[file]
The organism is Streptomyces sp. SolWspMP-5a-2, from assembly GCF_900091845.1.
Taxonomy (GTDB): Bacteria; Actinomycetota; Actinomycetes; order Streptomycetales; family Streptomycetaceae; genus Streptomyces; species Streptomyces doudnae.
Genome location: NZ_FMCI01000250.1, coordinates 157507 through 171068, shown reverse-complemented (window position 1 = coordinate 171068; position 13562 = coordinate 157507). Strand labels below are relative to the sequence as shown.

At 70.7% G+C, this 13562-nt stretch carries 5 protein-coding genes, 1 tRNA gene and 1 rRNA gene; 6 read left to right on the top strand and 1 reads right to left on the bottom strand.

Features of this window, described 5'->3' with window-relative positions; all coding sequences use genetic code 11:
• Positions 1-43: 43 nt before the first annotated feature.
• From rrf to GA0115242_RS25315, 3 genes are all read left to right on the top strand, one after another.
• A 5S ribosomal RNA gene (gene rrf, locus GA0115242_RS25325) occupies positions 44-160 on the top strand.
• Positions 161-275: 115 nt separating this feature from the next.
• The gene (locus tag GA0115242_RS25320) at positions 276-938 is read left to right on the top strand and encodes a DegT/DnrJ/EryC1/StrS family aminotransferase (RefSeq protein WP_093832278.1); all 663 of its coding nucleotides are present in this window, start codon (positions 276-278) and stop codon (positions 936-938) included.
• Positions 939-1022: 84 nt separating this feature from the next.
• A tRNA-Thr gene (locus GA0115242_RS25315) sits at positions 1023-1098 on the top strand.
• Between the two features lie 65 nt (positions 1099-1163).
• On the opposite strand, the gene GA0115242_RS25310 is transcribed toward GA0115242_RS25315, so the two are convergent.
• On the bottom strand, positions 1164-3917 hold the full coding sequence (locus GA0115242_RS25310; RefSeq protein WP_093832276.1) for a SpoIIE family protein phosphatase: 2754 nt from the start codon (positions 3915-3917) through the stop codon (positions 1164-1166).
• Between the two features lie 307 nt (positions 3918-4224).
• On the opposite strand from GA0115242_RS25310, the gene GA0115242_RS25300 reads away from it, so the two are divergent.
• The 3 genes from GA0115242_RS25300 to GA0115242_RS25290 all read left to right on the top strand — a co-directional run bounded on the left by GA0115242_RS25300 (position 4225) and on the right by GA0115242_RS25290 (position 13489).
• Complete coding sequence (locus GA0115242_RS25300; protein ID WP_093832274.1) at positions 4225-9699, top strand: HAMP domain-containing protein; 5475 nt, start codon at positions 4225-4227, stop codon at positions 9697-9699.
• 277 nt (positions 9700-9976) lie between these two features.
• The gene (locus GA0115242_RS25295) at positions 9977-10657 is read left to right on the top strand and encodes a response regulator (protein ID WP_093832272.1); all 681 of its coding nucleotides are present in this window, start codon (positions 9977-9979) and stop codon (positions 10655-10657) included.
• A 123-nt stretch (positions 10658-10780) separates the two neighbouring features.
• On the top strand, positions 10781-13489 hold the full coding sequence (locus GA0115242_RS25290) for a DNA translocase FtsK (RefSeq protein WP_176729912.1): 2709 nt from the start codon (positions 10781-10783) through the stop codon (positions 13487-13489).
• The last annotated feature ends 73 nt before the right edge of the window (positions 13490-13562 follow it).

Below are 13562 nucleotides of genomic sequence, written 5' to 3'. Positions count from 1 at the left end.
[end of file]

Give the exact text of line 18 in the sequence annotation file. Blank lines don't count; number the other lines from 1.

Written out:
• The 3 genes from GA0115242_RS25300 to GA0115242_RS25290 all read left to right on the top strand — a co-directional run bounded on the left by GA0115242_RS25300 (position 4225) and on the right by GA0115242_RS25290 (position 13489).